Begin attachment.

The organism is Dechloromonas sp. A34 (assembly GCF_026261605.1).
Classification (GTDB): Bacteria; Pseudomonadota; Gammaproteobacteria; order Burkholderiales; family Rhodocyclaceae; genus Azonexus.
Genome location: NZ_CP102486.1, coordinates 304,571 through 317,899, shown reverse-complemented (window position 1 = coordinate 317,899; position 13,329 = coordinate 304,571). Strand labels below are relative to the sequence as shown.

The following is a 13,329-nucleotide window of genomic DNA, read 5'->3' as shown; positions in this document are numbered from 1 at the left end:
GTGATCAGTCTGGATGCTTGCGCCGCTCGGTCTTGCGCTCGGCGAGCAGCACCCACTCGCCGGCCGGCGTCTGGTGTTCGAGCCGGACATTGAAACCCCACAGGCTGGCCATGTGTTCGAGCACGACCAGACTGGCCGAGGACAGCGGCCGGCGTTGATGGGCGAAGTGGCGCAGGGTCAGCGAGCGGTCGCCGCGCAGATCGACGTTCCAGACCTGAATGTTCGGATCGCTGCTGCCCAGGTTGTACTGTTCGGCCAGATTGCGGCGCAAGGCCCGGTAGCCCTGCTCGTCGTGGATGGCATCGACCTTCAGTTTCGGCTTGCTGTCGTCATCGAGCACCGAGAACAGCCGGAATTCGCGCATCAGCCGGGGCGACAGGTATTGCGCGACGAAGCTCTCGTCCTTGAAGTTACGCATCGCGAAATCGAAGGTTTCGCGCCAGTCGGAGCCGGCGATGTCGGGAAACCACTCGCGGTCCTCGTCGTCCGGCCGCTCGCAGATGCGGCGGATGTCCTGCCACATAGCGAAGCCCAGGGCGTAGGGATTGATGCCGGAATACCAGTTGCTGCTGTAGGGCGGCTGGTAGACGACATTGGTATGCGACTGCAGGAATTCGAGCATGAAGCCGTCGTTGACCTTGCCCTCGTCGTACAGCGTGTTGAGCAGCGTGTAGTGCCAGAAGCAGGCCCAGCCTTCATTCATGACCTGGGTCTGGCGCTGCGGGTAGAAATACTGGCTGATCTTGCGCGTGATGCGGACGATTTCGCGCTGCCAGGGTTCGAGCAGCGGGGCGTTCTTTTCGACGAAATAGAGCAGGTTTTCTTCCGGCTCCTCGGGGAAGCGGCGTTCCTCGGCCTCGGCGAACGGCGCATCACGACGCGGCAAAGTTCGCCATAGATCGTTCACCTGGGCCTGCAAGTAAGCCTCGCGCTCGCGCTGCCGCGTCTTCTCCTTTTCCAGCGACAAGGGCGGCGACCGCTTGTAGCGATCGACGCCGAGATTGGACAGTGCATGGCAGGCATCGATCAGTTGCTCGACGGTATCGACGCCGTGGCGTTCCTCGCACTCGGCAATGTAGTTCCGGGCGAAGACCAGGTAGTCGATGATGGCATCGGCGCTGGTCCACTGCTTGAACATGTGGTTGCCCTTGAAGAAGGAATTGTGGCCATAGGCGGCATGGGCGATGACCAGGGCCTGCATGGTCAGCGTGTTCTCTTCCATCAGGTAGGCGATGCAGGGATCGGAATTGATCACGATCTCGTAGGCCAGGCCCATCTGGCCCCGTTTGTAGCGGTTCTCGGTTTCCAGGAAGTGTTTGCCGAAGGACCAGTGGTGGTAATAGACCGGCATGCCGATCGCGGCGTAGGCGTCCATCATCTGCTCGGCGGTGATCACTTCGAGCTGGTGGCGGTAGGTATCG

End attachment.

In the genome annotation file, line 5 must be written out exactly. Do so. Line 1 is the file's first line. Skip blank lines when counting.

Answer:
GTGATCAGTCTGGATGCTTGCGCCGCTCGGTCTTGCGCTCGGCGAGCAGCACCCACTCGCCGGCCGGCGTCTGGTGTTCGAGCCGGACATTGAAACCCCACAGGCTGGCCATGTGTTCGAGCACGACCAGACTGGCCGAGGACAGCGGCCGGCGTTGATGGGCGAAGTGGCGCAGGGTCAGCGAGCGGTCGCCGCGCAGATCGACGTTCCAGACCTGAATGTTCGGATCGCTGCTGCCCAGGTTGTACTGTTCGGCCAGATTGCGGCGCAAGGCCCGGTAGCCCTGCTCGTCGTGGATGGCATCGACCTTCAGTTTCGGCTTGCTGTCGTCATCGAGCACCGAGAACAGCCGGAATTCGCGCATCAGCCGGGGCGACAGGTATTGCGCGACGAAGCTCTCGTCCTTGAAGTTACGCATCGCGAAATCGAAGGTTTCGCGCCAGTCGGAGCCGGCGATGTCGGGAAACCACTCGCGGTCCTCGTCGTCCGGCCGCTCGCAGATGCGGCGGATGTCCTGCCACATAGCGAAGCCCAGGGCGTAGGGATTGATGCCGGAATACCAGTTGCTGCTGTAGGGCGGCTGGTAGACGACATTGGTATGCGACTGCAGGAATTCGAGCATGAAGCCGTCGTTGACCTTGCCCTCGTCGTACAGCGTGTTGAGCAGCGTGTAGTGCCAGAAGCAGGCCCAGCCTTCATTCATGACCTGGGTCTGGCGCTGCGGGTAGAAATACTGGCTGATCTTGCGCGTGATGCGGACGATTTCGCGCTGCCAGGGTTCGAGCAGCGGGGCGTTCTTTTCGACGAAATAGAGCAGGTTTTCTTCCGGCTCCTCGGGGAAGCGGCGTTCCTCGGCCTCGGCGAACGGCGCATCACGACGCGGCAAAGTTCGCCATAGATCGTTCACCTGGGCCTGCAAGTAAGCCTCGCGCTCGCGCTGCCGCGTCTTCTCCTTTTCCAGCGACAAGGGCGGCGACCGCTTGTAGCGATCGACGCCGAGATTGGACAGTGCATGGCAGGCATCGATCAGTTGCTCGACGGTATCGACGCCGTGGCGTTCCTCGCACTCGGCAATGTAGTTCCGGGCGAAGACCAGGTAGTCGATGATGGCATCGGCGCTGGTCCACTGCTTGAACATGTGGTTGCCCTTGAAGAAGGAATTGTGGCCATAGGCGGCATGGGCGATGACCAGGGCCTGCATGGTCAGCGTGTTCTCTTCCATCAGGTAGGCGATGCAGGGATCGGAATTGATCACGATCTCGTAGGCCAGGCCCATCTGGCCCCGTTTGTAGCGGTTCTCGGTTTCCAGGAAGTGTTTGCCGAAGGACCAGTGGTGGTAATAGACCGGCATGCCGATCGCGGCGTAGGCGTCCATCATCTGCTCGGCGGTGATCACTTCGAGCTGGTGGCGGTAGGTATCG